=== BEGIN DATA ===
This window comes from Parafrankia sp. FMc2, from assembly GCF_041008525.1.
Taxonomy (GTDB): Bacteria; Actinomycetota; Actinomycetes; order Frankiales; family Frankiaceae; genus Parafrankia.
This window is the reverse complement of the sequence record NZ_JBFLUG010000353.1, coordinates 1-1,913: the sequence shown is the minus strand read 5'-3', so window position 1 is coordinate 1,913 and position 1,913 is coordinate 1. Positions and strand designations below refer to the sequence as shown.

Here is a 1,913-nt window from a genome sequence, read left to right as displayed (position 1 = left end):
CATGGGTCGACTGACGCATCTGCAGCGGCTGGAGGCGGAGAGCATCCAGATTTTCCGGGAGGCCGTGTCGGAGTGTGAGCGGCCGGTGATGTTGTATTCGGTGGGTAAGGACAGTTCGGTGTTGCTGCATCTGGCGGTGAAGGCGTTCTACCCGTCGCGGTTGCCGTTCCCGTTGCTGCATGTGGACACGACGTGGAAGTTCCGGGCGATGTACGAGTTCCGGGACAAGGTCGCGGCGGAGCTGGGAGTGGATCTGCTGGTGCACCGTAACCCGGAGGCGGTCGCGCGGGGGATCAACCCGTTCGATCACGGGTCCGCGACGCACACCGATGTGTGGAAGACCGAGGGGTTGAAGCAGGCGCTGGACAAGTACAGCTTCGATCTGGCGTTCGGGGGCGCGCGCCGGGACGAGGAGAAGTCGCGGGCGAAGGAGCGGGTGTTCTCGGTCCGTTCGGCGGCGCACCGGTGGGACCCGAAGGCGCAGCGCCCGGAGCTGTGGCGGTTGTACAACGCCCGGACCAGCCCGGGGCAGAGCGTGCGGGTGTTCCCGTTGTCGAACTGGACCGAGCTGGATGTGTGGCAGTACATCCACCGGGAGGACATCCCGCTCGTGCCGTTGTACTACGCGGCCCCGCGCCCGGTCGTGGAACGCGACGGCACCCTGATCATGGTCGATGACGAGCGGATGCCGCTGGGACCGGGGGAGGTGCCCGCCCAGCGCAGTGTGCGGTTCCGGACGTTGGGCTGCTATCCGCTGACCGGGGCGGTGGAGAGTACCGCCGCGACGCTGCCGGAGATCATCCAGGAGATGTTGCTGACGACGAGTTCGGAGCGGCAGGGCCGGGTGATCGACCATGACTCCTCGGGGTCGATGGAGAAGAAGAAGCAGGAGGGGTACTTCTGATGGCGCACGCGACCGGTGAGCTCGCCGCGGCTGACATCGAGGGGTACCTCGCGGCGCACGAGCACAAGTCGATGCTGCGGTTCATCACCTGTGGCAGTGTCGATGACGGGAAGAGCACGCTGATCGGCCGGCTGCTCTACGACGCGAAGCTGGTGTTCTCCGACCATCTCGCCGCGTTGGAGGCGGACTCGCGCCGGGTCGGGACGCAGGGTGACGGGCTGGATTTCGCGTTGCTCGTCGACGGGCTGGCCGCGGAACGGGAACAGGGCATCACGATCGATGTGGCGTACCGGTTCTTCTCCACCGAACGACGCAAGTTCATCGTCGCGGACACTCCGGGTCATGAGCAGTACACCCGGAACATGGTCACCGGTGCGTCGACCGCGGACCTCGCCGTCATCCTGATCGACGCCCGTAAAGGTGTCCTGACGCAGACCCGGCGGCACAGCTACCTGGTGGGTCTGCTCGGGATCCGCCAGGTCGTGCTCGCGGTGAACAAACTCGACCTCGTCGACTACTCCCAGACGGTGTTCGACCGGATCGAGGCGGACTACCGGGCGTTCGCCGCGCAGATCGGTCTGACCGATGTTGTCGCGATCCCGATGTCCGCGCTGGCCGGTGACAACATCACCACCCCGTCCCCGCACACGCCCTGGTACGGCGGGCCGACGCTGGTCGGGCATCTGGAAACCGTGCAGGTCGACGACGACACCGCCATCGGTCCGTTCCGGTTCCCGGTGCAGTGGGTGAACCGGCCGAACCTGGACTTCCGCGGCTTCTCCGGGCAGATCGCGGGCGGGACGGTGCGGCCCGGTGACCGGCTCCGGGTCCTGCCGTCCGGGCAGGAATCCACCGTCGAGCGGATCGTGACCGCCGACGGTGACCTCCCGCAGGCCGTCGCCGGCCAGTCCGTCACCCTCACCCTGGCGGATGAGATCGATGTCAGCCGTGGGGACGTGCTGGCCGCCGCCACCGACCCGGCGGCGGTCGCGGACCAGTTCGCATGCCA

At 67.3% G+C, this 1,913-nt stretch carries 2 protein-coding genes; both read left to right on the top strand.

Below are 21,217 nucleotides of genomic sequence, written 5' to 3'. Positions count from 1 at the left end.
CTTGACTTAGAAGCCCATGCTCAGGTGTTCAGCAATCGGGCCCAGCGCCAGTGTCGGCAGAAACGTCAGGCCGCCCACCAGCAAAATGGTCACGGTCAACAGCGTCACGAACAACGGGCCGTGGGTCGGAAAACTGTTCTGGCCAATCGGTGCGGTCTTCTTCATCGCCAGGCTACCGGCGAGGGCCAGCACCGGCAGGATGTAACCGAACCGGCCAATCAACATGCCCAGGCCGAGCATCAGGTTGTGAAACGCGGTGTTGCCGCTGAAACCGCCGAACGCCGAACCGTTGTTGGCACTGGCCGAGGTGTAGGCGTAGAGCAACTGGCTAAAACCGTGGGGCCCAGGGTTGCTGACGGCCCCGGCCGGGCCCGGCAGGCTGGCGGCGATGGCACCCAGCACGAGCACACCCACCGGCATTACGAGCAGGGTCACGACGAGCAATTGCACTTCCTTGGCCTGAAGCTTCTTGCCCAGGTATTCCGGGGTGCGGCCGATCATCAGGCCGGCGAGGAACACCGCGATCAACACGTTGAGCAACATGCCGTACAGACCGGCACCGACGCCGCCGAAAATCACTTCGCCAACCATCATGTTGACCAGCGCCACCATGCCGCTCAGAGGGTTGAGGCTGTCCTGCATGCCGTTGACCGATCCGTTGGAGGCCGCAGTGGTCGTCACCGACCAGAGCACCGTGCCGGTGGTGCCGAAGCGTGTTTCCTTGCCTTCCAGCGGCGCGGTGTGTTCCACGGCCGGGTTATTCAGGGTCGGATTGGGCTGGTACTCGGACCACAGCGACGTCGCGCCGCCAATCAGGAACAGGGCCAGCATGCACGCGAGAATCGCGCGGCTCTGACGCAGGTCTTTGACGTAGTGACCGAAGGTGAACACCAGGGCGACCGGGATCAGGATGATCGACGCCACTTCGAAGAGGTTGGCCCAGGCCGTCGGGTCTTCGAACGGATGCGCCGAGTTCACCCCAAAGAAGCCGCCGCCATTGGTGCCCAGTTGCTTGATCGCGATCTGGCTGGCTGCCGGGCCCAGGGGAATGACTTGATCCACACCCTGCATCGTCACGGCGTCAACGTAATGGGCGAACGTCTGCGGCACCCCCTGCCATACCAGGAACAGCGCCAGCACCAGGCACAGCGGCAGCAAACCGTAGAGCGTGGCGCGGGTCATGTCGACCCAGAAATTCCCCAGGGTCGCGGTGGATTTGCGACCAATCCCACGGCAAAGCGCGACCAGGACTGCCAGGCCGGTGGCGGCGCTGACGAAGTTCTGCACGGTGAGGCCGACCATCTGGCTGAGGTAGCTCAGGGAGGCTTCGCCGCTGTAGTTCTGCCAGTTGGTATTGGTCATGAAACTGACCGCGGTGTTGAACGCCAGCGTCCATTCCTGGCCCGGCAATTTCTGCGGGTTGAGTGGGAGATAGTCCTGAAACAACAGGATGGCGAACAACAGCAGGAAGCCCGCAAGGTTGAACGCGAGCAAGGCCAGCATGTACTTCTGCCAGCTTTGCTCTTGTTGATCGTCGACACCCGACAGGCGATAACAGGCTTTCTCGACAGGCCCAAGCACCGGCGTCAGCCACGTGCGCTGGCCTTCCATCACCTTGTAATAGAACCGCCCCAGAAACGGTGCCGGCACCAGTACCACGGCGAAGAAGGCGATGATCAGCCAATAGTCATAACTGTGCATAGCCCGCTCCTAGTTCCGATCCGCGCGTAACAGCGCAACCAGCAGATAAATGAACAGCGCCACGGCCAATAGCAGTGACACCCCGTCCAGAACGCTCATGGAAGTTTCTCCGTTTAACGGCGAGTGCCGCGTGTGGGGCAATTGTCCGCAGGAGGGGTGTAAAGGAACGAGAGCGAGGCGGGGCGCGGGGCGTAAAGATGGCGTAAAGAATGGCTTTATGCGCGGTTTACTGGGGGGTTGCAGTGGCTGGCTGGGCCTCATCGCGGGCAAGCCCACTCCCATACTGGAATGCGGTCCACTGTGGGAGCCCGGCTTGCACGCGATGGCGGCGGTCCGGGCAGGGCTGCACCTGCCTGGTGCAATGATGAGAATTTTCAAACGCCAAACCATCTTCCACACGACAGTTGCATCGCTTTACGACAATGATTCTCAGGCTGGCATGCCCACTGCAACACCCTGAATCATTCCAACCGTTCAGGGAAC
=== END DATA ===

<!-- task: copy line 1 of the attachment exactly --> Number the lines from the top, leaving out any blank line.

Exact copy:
This window comes from Parafrankia sp. FMc2, from assembly GCF_041008525.1.